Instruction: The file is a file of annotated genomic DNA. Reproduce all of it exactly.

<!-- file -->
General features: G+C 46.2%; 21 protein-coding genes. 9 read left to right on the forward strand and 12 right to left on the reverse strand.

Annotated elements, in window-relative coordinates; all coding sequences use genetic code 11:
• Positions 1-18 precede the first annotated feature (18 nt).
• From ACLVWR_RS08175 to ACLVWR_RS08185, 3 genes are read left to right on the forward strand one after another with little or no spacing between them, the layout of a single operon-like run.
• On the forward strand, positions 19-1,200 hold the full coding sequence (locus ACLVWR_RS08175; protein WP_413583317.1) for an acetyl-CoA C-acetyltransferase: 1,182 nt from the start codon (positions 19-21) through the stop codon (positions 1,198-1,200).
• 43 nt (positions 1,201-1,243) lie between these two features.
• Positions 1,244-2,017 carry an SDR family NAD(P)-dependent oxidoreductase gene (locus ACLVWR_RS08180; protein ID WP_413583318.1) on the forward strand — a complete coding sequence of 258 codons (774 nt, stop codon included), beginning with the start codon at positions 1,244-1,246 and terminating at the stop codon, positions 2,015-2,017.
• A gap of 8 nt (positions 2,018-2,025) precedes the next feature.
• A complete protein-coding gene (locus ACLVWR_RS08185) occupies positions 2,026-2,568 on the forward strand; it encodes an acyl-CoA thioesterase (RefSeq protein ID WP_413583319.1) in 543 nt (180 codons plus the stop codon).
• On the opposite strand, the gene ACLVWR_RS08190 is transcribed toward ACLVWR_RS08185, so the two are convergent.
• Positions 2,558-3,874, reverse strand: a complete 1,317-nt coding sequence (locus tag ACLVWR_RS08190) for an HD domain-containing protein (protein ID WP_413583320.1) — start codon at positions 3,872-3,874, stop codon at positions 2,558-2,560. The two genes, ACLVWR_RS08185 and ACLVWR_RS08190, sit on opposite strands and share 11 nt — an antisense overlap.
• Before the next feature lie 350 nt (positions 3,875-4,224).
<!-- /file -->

General features: G+C 46.2%; 21 protein-coding genes. 9 read left to right on the forward strand and 12 right to left on the reverse strand.

Annotated elements, in window-relative coordinates; all coding sequences use genetic code 11:
• Positions 1-18 precede the first annotated feature (18 nt).
• From ACLVWR_RS08175 to ACLVWR_RS08185, 3 genes are read left to right on the forward strand one after another with little or no spacing between them, the layout of a single operon-like run.
• On the forward strand, positions 19-1,200 hold the full coding sequence (locus ACLVWR_RS08175; protein WP_413583317.1) for an acetyl-CoA C-acetyltransferase: 1,182 nt from the start codon (positions 19-21) through the stop codon (positions 1,198-1,200).
• 43 nt (positions 1,201-1,243) lie between these two features.
• Positions 1,244-2,017 carry an SDR family NAD(P)-dependent oxidoreductase gene (locus ACLVWR_RS08180; protein ID WP_413583318.1) on the forward strand — a complete coding sequence of 258 codons (774 nt, stop codon included), beginning with the start codon at positions 1,244-1,246 and terminating at the stop codon, positions 2,015-2,017.
• A gap of 8 nt (positions 2,018-2,025) precedes the next feature.
• A complete protein-coding gene (locus ACLVWR_RS08185) occupies positions 2,026-2,568 on the forward strand; it encodes an acyl-CoA thioesterase (RefSeq protein ID WP_413583319.1) in 543 nt (180 codons plus the stop codon).
• On the opposite strand, the gene ACLVWR_RS08190 is transcribed toward ACLVWR_RS08185, so the two are convergent.
• Positions 2,558-3,874, reverse strand: a complete 1,317-nt coding sequence (locus tag ACLVWR_RS08190) for an HD domain-containing protein (protein ID WP_413583320.1) — start codon at positions 3,872-3,874, stop codon at positions 2,558-2,560. The two genes, ACLVWR_RS08185 and ACLVWR_RS08190, sit on opposite strands and share 11 nt — an antisense overlap.
• Before the next feature lie 350 nt (positions 3,875-4,224).